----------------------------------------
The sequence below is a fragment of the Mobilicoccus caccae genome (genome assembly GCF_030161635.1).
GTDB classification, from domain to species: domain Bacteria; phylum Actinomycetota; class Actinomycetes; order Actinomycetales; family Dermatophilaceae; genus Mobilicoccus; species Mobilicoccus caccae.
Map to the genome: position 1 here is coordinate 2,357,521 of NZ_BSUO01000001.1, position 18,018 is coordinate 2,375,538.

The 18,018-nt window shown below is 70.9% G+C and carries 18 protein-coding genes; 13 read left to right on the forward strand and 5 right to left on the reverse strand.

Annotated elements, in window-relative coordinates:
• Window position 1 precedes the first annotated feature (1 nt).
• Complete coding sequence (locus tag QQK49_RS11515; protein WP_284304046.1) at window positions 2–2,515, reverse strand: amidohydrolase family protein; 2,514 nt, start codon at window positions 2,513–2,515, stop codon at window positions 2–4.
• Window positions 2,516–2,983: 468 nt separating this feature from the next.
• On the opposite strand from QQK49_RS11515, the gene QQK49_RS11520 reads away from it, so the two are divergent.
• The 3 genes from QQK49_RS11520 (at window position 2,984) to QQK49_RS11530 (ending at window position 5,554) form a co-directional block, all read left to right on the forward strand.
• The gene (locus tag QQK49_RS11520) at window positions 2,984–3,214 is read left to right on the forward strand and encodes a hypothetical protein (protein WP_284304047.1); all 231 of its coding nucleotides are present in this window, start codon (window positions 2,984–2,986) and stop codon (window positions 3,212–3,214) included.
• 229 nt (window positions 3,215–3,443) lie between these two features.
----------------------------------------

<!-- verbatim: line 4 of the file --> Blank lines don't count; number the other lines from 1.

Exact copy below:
The 18,018-nt window shown below is 70.9% G+C and carries 18 protein-coding genes; 13 read left to right on the forward strand and 5 right to left on the reverse strand.